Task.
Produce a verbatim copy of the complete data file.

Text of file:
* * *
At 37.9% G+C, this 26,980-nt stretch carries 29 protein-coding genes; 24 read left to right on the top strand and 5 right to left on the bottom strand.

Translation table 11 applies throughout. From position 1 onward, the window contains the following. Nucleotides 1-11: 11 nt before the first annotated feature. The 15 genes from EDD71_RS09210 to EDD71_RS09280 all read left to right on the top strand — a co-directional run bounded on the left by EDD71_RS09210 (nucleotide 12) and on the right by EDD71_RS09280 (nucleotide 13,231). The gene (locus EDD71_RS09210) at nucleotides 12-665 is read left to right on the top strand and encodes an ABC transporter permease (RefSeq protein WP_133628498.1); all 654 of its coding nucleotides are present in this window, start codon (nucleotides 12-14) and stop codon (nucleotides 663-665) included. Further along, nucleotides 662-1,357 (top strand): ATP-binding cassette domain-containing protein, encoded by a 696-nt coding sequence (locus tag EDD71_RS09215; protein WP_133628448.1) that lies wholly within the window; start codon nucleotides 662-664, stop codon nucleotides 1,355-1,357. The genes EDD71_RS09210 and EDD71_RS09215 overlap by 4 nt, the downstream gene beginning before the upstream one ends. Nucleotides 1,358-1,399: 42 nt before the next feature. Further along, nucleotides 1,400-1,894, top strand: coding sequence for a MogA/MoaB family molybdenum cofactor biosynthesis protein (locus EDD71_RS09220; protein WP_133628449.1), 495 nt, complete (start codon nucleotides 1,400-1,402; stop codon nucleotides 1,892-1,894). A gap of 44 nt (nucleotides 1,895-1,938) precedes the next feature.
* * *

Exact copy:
At 37.9% G+C, this 26,980-nt stretch carries 29 protein-coding genes; 24 read left to right on the top strand and 5 right to left on the bottom strand.

Translation table 11 applies throughout. From position 1 onward, the window contains the following. Nucleotides 1-11: 11 nt before the first annotated feature. The 15 genes from EDD71_RS09210 to EDD71_RS09280 all read left to right on the top strand — a co-directional run bounded on the left by EDD71_RS09210 (nucleotide 12) and on the right by EDD71_RS09280 (nucleotide 13,231). The gene (locus EDD71_RS09210) at nucleotides 12-665 is read left to right on the top strand and encodes an ABC transporter permease (RefSeq protein WP_133628498.1); all 654 of its coding nucleotides are present in this window, start codon (nucleotides 12-14) and stop codon (nucleotides 663-665) included. Further along, nucleotides 662-1,357 (top strand): ATP-binding cassette domain-containing protein, encoded by a 696-nt coding sequence (locus tag EDD71_RS09215; protein WP_133628448.1) that lies wholly within the window; start codon nucleotides 662-664, stop codon nucleotides 1,355-1,357. The genes EDD71_RS09210 and EDD71_RS09215 overlap by 4 nt, the downstream gene beginning before the upstream one ends. Nucleotides 1,358-1,399: 42 nt before the next feature. Further along, nucleotides 1,400-1,894, top strand: coding sequence for a MogA/MoaB family molybdenum cofactor biosynthesis protein (locus EDD71_RS09220; protein WP_133628449.1), 495 nt, complete (start codon nucleotides 1,400-1,402; stop codon nucleotides 1,892-1,894). A gap of 44 nt (nucleotides 1,895-1,938) precedes the next feature.